For /tl/ has no equivalent in English (and in many other languages). Technically, it is a voiceless alveolar lateral fricative, and to the English-speaking ear, this subtle /tl/ sort of sounds like you are saying a /t/ but with your tongue in the position of saying an /l/. (I’ll leave you to wiping the spit off your screen.) Your ear may want to approximate it as the –tch sound in watch, but that is a very gross approximation indeed, as the sounds are produced quite differently in the mouth.

In many dialects, I should note, the /tl/ is reduced either to a /t/ or /l/–and, for all intents and purposes, non-native speakers will treat the sound like the second syllable of the English little.

In Nahuatl, chipotle may be a compound of chili–yes, we get that from Nahuatl, too–and poctli, “to smoke,” explaining this smoke-dried jalapeño chili pepper. And with your Chipotle burrito you may like guacamole, from the Nahuatl ahuacamolli, joining ahuacatl (“avocado”) and molli, “sauce,” literally “something ground up.” Oh yeah: mole is a Spanish derivative.

Other Nahuatl derivatives include tamalepeyote (from a word for “caterpillar”), mescaljicama, and ocelot.

Empires on Your Plate

Cultural contact, whether through the bargain of trade or, too often, the brawn of war, is a major vehicle of language change, particularly on the lexical level. When people encounter new people, they encounter new ideas, goods, and objects, especially food and technology–phenomena and concepts a language previously did not a have a word for, and therefore was heretofore not lexicalized, as we say, in the tongue. And so it was for Spanish and Nahuatl, and so it is for languages in contact, in conflict.

Empires rise. Empires meet. Empires fall. Empires fade. Spanish and Nahuatl alike. But it’s amazing to me to think of some of these great historic cultures live on in the most everyday–humble, invisible in their taken-for-grantedness–of ways: a can of tomato sauce, a chocolate bar, a side of guacamole.

∫ r 

amnesty & coyote

Two other words central to the language of the US border crisis debate are amnesty and coyote. Regardless of your feelings about the implications of their meanings, they certainly make me continually appreciate the diversity of our “immigrant” English tongue.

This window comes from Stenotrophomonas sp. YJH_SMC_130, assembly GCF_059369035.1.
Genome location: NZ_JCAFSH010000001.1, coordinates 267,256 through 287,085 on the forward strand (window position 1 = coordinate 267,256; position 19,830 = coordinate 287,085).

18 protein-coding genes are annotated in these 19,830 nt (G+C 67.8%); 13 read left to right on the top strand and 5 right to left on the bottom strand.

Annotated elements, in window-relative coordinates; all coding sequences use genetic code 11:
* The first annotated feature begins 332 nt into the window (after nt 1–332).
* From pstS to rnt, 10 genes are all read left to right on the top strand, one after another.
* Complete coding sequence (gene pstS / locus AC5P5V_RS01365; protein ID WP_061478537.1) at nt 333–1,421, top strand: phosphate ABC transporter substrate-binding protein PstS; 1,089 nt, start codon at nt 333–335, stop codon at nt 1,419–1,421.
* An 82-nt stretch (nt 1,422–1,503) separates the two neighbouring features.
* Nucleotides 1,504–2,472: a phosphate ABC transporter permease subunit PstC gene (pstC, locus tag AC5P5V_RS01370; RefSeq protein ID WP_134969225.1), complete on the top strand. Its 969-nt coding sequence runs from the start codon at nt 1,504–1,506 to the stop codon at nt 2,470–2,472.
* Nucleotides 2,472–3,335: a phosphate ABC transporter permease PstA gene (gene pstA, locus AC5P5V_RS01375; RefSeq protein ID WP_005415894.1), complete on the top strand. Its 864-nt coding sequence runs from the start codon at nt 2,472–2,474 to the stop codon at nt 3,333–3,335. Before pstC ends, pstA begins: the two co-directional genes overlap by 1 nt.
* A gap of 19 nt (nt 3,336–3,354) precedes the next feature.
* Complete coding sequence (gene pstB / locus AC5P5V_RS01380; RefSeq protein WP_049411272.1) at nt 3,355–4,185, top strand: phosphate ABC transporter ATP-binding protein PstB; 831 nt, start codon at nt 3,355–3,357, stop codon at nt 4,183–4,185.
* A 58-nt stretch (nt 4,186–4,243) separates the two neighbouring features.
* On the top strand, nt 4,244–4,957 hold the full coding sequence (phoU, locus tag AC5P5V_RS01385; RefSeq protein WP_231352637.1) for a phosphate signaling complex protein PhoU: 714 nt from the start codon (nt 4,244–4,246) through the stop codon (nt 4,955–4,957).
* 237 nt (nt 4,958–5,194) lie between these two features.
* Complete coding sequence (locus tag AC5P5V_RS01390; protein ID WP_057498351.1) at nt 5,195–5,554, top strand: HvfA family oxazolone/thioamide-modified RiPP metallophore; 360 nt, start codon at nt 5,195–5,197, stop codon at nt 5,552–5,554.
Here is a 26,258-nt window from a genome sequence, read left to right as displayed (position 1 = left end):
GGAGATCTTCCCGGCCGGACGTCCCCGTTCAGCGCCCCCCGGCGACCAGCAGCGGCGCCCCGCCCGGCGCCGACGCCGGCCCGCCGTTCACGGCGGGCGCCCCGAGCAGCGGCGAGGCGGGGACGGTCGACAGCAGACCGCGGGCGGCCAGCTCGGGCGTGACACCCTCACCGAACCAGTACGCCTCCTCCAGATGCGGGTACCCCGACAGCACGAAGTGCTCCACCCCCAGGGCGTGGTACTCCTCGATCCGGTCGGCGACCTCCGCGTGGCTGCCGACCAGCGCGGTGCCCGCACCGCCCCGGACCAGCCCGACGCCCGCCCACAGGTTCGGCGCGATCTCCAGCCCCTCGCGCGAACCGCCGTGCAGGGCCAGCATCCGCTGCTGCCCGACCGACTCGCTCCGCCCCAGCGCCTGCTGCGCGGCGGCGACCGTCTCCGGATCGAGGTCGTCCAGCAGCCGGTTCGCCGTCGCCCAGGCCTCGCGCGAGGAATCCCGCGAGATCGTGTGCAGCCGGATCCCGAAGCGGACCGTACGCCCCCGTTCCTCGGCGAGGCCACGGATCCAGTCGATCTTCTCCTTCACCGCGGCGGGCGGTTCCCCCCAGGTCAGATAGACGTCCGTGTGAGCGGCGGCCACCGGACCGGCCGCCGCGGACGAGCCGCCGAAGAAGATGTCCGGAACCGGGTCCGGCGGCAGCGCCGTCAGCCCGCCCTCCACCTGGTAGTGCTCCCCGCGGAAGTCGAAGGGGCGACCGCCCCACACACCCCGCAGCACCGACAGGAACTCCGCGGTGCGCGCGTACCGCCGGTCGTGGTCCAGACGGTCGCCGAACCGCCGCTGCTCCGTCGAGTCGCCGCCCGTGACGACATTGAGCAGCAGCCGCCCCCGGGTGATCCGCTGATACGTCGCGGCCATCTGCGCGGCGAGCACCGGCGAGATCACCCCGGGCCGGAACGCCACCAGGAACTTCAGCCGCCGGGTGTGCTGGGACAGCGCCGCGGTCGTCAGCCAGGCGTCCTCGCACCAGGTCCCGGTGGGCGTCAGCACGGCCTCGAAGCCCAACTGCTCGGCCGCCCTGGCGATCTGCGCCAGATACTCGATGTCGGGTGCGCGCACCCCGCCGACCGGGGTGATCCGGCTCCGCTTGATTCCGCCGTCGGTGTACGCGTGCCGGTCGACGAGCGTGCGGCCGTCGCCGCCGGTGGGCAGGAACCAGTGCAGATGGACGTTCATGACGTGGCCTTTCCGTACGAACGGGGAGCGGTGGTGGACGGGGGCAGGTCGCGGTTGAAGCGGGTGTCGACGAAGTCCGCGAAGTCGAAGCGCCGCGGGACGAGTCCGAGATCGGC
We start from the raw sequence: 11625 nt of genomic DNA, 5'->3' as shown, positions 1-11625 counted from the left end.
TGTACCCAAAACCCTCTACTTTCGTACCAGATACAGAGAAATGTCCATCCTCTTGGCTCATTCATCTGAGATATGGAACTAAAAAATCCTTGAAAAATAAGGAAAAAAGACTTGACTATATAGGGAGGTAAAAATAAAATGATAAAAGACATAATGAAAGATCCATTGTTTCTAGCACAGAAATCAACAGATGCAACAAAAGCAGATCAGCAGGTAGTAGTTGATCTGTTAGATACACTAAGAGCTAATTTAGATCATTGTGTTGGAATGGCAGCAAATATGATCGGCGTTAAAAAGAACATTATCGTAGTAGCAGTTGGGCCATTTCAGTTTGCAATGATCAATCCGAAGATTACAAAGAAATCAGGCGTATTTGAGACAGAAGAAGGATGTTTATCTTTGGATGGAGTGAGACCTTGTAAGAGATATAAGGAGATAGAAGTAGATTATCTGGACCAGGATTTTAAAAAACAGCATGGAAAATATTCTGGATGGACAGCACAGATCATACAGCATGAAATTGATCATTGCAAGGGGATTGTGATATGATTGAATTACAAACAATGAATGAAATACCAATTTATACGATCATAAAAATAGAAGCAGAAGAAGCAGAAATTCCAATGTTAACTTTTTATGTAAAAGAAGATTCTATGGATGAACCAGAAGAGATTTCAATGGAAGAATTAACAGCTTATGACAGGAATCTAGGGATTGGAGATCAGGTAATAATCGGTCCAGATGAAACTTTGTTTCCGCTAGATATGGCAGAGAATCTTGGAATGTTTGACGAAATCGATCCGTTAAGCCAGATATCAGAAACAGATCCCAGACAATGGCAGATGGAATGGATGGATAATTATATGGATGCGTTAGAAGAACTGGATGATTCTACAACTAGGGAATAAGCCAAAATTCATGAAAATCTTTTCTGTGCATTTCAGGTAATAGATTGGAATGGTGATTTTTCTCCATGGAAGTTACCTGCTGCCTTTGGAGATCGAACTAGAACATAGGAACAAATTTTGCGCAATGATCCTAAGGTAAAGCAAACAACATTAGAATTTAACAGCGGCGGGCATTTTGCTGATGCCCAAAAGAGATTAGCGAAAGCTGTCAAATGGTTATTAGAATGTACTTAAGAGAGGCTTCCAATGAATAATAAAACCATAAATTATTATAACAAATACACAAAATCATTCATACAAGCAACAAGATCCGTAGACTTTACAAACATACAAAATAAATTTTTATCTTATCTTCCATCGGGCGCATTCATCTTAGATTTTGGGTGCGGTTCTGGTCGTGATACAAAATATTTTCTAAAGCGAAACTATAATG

Amnesty

Amnesty–a government’s official forgiveness of offenses–came into English in the late 1500s, French via Latin, from the Greek, amnestos, literally, “not remembering” or “forgetfulness (of wrongs),” as Skeat glosses it. The Greek joins a– (a negation prefix, or not”) and mnestos, “remembrance.” You might recognize these elements in amnesia. Mnestos, whose core element you also see in mnemonic, ultimately comes from a Proto-Indo-European root, *men, or “mind” and “thought,” which deserves its own entry.

Coyote

An Aztec language is making its first appearance on the Mashed Radish. In the mid 1700s, English borrowed coyote (which, in immigration discourse, refers to a human smuggler, if you aren’t familiar) from Mexican Spanish, which in turn borrowed it from an indigenous Mesoamerican language in the Uto-Aztecan language family, Nahuatl, which still claims 1.5 million speakers to this day. (Talk about immigration, er, colonization, right?)

In Nahuatl, coyotl referred to the “coyote,” or the “prairie dog” as some will gloss it. Some Mesoamerican scholars will cite coyotl meanings of “trickster,” given the animal’s place in indigenous mythology, but I imagine that this meaning would have come along secondarily.  Others cite a yellowish color and perhaps the animal’s name indeed came after a salient shade of its pelt. Coyotes are often solitary creatures,  but coyote is not a solitary loanword, as we’ll see in an upcoming discussion of other Aztec borrowings.

m ∫ r ∫